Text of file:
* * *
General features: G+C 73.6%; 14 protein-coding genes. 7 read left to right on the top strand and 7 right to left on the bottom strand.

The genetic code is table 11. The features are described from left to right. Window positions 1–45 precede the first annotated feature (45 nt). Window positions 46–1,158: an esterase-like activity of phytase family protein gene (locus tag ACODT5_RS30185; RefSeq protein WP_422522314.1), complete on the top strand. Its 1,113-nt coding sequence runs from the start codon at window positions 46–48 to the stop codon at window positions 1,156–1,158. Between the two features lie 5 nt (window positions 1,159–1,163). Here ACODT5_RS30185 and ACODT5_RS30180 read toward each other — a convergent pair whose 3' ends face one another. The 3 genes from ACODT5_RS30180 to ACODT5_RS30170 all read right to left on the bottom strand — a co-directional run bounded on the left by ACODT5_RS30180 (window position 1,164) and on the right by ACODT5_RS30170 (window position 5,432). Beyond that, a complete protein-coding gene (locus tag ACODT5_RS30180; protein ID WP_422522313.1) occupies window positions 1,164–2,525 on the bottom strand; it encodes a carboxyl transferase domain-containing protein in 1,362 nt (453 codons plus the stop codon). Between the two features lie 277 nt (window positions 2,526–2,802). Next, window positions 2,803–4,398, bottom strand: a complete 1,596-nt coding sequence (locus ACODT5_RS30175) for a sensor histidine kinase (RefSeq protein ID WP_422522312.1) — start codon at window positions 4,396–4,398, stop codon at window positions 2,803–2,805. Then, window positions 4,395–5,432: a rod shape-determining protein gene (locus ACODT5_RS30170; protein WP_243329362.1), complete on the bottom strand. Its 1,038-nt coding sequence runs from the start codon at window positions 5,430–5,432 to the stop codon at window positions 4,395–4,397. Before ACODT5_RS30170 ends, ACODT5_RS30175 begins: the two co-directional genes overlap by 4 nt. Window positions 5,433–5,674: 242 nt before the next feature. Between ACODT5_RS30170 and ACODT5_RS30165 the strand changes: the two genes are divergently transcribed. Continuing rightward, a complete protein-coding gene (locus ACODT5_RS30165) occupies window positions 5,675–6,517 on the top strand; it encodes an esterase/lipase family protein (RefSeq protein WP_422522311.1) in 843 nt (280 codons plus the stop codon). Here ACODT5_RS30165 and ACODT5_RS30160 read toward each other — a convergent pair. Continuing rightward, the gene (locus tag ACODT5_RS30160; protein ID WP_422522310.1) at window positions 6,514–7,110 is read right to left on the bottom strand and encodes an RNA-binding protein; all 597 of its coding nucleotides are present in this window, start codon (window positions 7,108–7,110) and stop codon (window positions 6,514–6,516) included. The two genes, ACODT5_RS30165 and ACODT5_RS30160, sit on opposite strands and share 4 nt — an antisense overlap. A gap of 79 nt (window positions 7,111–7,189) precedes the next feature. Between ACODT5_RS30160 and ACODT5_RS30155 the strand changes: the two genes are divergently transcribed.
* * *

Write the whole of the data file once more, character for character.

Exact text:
General features: G+C 73.6%; 14 protein-coding genes. 7 read left to right on the top strand and 7 right to left on the bottom strand.

The genetic code is table 11. The features are described from left to right. Window positions 1–45 precede the first annotated feature (45 nt). Window positions 46–1,158: an esterase-like activity of phytase family protein gene (locus tag ACODT5_RS30185; RefSeq protein WP_422522314.1), complete on the top strand. Its 1,113-nt coding sequence runs from the start codon at window positions 46–48 to the stop codon at window positions 1,156–1,158. Between the two features lie 5 nt (window positions 1,159–1,163). Here ACODT5_RS30185 and ACODT5_RS30180 read toward each other — a convergent pair whose 3' ends face one another. The 3 genes from ACODT5_RS30180 to ACODT5_RS30170 all read right to left on the bottom strand — a co-directional run bounded on the left by ACODT5_RS30180 (window position 1,164) and on the right by ACODT5_RS30170 (window position 5,432). Beyond that, a complete protein-coding gene (locus tag ACODT5_RS30180; protein ID WP_422522313.1) occupies window positions 1,164–2,525 on the bottom strand; it encodes a carboxyl transferase domain-containing protein in 1,362 nt (453 codons plus the stop codon). Between the two features lie 277 nt (window positions 2,526–2,802). Next, window positions 2,803–4,398, bottom strand: a complete 1,596-nt coding sequence (locus ACODT5_RS30175) for a sensor histidine kinase (RefSeq protein ID WP_422522312.1) — start codon at window positions 4,396–4,398, stop codon at window positions 2,803–2,805. Then, window positions 4,395–5,432: a rod shape-determining protein gene (locus ACODT5_RS30170; protein WP_243329362.1), complete on the bottom strand. Its 1,038-nt coding sequence runs from the start codon at window positions 5,430–5,432 to the stop codon at window positions 4,395–4,397. Before ACODT5_RS30170 ends, ACODT5_RS30175 begins: the two co-directional genes overlap by 4 nt. Window positions 5,433–5,674: 242 nt before the next feature. Between ACODT5_RS30170 and ACODT5_RS30165 the strand changes: the two genes are divergently transcribed. Continuing rightward, a complete protein-coding gene (locus ACODT5_RS30165) occupies window positions 5,675–6,517 on the top strand; it encodes an esterase/lipase family protein (RefSeq protein WP_422522311.1) in 843 nt (280 codons plus the stop codon). Here ACODT5_RS30165 and ACODT5_RS30160 read toward each other — a convergent pair. Continuing rightward, the gene (locus tag ACODT5_RS30160; protein ID WP_422522310.1) at window positions 6,514–7,110 is read right to left on the bottom strand and encodes an RNA-binding protein; all 597 of its coding nucleotides are present in this window, start codon (window positions 7,108–7,110) and stop codon (window positions 6,514–6,516) included. The two genes, ACODT5_RS30165 and ACODT5_RS30160, sit on opposite strands and share 4 nt — an antisense overlap. A gap of 79 nt (window positions 7,111–7,189) precedes the next feature. Between ACODT5_RS30160 and ACODT5_RS30155 the strand changes: the two genes are divergently transcribed.